1. Software Tester’s Chinese Zodiac: 2015, The Year of the Goat
We’re going to start you out with some light reading today. In this fun post, Tricentis makes some zodiac predictions specifically for testers.
“The year of the Goat is an auspicious year that symbolizes Peace and Harmony. According to the Chinese calendar, the year of the goat will lead to a shift towards automated testing, not only on-premise but also in the cloud. Some software failures will occur, resulting in financial, branding or bodily damages. However, many will be avoided because of the growing importance of software testing and quality assurance.”
So testers, what does your year look like? Take a look!
In the field of testing, there are many ideas and movements, some of which have formed into schools. But there is really no universally accepted standard for what testing is and how it should be performed.
Professional developers want to be able to choose approaches and tools that fit particular projects, time frames, budgets and business goals, and deep down they know they will continue to do what’s best to perform their duties well.
This article explores test-driven development (TDD) and introduces several different ways to improve the quality of your code. The full article is definitely worth the read.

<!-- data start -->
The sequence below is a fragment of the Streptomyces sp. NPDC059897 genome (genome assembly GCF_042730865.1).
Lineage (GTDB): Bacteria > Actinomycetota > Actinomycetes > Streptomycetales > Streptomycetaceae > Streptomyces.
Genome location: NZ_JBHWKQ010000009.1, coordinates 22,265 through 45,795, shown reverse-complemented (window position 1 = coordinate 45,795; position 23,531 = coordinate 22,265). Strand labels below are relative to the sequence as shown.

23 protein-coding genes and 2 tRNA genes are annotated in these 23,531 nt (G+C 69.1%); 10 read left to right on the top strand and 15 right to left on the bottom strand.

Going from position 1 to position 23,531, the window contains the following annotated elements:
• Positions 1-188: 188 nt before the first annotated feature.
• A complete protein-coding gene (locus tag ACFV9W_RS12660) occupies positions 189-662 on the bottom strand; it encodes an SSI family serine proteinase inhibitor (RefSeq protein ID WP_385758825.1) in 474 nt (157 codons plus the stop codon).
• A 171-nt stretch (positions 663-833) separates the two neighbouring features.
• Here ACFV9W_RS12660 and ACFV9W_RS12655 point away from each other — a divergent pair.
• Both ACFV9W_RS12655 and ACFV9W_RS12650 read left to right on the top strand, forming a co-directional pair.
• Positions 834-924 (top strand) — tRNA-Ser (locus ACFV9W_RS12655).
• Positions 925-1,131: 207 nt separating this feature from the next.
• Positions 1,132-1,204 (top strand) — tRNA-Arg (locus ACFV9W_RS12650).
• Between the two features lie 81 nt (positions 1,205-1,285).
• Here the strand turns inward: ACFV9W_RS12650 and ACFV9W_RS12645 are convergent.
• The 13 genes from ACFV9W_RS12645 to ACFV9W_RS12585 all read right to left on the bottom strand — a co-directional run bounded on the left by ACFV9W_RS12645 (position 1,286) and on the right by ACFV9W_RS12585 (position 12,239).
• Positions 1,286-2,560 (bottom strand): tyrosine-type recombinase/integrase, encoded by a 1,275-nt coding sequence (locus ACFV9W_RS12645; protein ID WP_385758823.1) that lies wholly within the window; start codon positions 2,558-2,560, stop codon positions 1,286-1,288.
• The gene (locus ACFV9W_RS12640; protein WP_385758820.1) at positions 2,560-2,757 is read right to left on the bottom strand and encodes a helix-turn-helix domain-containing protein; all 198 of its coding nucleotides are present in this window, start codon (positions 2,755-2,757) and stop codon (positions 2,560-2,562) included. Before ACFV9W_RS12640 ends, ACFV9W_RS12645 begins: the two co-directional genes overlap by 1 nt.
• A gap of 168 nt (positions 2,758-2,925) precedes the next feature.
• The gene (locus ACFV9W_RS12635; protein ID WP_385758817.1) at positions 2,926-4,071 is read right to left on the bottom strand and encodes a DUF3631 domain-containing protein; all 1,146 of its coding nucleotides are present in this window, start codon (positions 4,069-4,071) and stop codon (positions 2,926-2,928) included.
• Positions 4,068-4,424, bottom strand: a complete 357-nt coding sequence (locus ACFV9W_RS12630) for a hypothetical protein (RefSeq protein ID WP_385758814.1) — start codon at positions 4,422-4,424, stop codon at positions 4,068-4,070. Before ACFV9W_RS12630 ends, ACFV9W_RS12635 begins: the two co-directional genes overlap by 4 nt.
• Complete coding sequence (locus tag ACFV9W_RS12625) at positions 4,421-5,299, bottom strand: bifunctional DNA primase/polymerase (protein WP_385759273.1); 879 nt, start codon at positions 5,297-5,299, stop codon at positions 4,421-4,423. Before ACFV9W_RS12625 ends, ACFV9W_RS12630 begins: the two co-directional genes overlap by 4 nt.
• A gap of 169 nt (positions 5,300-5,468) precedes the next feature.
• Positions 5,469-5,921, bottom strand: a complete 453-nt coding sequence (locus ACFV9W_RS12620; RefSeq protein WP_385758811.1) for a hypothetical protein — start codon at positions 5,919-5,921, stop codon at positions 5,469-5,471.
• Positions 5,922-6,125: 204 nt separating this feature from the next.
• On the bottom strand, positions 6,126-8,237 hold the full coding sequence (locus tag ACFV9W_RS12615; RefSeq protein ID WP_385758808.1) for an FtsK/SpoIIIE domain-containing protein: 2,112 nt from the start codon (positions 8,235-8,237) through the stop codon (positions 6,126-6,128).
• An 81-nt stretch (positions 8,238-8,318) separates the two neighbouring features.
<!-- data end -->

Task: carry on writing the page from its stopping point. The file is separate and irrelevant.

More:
DevOps provides strategies to successfully automate and streamline your application build, package, and deployment. Excellent tools and technology are imperative, but even more essential is leading your team to work together effectively.
Ultimately, DevOps requires the involvement of smart people from each of the existing functions, including development, operations, database administrators, systems administrators, QA testers, and product managers. There is great synergy in the cross-functional, high-performance team.
Dive into a few approaches author Bob Aiello uses to create high-performance, cross-functional DevOps teams here.
4. Discussion: What are the best practices of a Software Quality Assurance Engineer?
This question posted in the Software Testing Club’s forum is pretty straight forward—so too is the inquirer’s motive for asking. He wants to know ‘best practices’ simply because he wants to be a better QA Engineer.
Most of the responses so far claim that there is no set of best practices, and that true value as a tester lies in a myriad of project factors. Do you agree?